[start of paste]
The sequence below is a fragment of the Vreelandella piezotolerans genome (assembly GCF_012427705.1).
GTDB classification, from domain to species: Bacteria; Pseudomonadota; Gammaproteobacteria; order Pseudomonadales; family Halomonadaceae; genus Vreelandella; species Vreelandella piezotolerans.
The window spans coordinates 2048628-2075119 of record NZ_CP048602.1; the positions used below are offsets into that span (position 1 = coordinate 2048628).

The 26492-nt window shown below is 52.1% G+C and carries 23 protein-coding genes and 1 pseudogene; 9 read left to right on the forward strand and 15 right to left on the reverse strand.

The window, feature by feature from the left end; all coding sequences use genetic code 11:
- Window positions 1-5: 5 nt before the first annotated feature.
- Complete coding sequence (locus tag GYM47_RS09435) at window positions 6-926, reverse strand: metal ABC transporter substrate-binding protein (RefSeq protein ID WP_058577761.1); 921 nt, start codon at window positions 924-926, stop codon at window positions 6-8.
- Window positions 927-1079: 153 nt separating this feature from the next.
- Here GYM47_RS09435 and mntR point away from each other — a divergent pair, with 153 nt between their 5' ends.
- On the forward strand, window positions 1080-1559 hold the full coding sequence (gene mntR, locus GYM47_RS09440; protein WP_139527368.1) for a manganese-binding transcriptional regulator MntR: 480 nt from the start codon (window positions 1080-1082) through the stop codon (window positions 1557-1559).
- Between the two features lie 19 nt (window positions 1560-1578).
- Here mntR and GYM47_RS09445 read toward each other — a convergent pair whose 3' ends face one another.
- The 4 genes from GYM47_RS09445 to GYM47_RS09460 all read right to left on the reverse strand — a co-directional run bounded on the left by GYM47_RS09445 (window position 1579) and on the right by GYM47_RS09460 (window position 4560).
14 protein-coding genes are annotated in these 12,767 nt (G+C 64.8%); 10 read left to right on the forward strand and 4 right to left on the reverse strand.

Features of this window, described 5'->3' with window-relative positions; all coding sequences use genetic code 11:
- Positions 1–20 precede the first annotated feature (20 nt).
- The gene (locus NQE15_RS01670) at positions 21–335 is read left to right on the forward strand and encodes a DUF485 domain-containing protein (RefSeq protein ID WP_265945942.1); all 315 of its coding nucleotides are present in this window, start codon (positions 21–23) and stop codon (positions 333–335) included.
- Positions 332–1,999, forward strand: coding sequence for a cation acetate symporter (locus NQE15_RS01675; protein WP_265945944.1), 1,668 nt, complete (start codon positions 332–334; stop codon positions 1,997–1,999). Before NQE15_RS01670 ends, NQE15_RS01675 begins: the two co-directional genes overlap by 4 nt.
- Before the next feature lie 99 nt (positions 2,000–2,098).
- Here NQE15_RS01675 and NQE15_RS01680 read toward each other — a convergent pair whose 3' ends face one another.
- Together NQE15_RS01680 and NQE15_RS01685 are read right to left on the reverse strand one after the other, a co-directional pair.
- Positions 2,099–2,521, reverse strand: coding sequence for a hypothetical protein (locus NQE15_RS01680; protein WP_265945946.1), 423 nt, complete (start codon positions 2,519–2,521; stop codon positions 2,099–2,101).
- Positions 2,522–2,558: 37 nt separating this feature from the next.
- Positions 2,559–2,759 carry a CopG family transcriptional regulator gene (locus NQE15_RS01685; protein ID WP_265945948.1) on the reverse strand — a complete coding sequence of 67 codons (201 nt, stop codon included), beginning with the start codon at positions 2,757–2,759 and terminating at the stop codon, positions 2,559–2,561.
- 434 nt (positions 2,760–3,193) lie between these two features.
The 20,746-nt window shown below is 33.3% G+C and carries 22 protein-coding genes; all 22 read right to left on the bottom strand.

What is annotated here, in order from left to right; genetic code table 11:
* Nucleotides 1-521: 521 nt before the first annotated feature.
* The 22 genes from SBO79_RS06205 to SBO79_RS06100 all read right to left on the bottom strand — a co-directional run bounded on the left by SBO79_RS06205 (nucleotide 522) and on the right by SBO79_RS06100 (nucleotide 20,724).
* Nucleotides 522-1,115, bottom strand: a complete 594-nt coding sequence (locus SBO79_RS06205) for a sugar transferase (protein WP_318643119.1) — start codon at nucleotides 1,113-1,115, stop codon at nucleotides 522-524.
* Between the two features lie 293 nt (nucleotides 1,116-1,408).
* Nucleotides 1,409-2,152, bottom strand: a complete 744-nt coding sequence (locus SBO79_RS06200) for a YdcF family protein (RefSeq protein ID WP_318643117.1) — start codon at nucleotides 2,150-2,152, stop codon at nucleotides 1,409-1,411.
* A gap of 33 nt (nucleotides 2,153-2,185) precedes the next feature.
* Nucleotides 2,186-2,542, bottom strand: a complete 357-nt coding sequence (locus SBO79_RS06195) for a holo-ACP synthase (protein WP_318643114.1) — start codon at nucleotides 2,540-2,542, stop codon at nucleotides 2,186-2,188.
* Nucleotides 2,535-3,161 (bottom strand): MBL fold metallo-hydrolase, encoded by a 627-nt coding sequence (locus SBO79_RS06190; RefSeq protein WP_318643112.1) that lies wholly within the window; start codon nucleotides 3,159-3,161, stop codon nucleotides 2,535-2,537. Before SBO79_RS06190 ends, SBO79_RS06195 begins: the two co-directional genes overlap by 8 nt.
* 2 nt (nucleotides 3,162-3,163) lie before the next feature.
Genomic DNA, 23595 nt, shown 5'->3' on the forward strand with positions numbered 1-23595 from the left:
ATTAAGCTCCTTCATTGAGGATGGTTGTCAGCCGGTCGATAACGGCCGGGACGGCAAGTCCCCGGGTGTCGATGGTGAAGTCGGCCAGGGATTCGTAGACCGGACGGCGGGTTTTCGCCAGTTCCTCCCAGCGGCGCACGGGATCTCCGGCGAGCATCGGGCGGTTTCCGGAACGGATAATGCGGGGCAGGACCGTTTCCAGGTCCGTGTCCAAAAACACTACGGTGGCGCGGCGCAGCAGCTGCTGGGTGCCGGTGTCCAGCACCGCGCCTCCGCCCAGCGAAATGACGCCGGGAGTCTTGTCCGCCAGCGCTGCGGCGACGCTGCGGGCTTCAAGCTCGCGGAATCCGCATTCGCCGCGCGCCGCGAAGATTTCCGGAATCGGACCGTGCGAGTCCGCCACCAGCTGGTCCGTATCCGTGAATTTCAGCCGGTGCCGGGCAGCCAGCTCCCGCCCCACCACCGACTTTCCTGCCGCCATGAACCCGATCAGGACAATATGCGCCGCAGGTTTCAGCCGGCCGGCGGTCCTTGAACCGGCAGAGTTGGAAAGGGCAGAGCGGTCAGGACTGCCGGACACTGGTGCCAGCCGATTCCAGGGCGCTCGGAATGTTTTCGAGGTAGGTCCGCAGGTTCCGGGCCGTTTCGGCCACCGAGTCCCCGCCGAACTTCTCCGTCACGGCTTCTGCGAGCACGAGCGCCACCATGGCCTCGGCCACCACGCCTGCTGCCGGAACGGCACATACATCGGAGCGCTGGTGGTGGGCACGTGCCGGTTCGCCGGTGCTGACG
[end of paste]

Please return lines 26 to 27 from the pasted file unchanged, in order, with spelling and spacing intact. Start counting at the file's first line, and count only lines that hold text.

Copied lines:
The 20,746-nt window shown below is 33.3% G+C and carries 22 protein-coding genes; all 22 read right to left on the bottom strand.

What is annotated here, in order from left to right; genetic code table 11: